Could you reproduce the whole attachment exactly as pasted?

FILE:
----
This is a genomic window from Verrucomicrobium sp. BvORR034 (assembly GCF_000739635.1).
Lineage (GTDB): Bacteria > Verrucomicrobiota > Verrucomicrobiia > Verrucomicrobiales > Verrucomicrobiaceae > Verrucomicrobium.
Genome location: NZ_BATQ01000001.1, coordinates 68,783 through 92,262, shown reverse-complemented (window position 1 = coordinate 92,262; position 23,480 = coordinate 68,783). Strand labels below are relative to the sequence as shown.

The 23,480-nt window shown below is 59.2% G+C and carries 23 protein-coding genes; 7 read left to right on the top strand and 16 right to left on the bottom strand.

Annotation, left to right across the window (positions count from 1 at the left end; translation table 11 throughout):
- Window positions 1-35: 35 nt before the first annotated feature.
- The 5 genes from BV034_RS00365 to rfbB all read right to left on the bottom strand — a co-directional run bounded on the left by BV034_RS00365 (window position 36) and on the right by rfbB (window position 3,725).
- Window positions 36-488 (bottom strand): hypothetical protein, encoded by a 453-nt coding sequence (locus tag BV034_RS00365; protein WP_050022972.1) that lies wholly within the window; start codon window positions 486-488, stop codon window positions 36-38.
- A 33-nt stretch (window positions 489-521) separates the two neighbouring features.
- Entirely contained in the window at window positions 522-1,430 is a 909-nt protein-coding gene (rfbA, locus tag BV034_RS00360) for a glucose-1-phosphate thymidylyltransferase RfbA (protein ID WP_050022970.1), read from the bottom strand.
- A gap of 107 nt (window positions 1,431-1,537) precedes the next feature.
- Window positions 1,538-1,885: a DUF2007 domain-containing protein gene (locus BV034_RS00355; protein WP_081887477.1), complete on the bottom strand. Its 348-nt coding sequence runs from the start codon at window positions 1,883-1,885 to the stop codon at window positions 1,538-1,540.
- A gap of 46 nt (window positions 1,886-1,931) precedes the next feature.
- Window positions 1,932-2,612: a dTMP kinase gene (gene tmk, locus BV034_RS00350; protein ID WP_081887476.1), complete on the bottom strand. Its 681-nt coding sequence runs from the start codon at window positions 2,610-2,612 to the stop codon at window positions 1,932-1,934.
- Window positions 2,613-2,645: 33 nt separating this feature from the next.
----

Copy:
This is a genomic window from Verrucomicrobium sp. BvORR034 (assembly GCF_000739635.1).
Lineage (GTDB): Bacteria > Verrucomicrobiota > Verrucomicrobiia > Verrucomicrobiales > Verrucomicrobiaceae > Verrucomicrobium.
Genome location: NZ_BATQ01000001.1, coordinates 68,783 through 92,262, shown reverse-complemented (window position 1 = coordinate 92,262; position 23,480 = coordinate 68,783). Strand labels below are relative to the sequence as shown.

The 23,480-nt window shown below is 59.2% G+C and carries 23 protein-coding genes; 7 read left to right on the top strand and 16 right to left on the bottom strand.

Annotation, left to right across the window (positions count from 1 at the left end; translation table 11 throughout):
- Window positions 1-35: 35 nt before the first annotated feature.
- The 5 genes from BV034_RS00365 to rfbB all read right to left on the bottom strand — a co-directional run bounded on the left by BV034_RS00365 (window position 36) and on the right by rfbB (window position 3,725).
- Window positions 36-488 (bottom strand): hypothetical protein, encoded by a 453-nt coding sequence (locus tag BV034_RS00365; protein WP_050022972.1) that lies wholly within the window; start codon window positions 486-488, stop codon window positions 36-38.
- A 33-nt stretch (window positions 489-521) separates the two neighbouring features.
- Entirely contained in the window at window positions 522-1,430 is a 909-nt protein-coding gene (rfbA, locus tag BV034_RS00360) for a glucose-1-phosphate thymidylyltransferase RfbA (protein ID WP_050022970.1), read from the bottom strand.
- A gap of 107 nt (window positions 1,431-1,537) precedes the next feature.
- Window positions 1,538-1,885: a DUF2007 domain-containing protein gene (locus BV034_RS00355; protein WP_081887477.1), complete on the bottom strand. Its 348-nt coding sequence runs from the start codon at window positions 1,883-1,885 to the stop codon at window positions 1,538-1,540.
- A gap of 46 nt (window positions 1,886-1,931) precedes the next feature.
- Window positions 1,932-2,612: a dTMP kinase gene (gene tmk, locus BV034_RS00350; protein ID WP_081887476.1), complete on the bottom strand. Its 681-nt coding sequence runs from the start codon at window positions 2,610-2,612 to the stop codon at window positions 1,932-1,934.
- Window positions 2,613-2,645: 33 nt separating this feature from the next.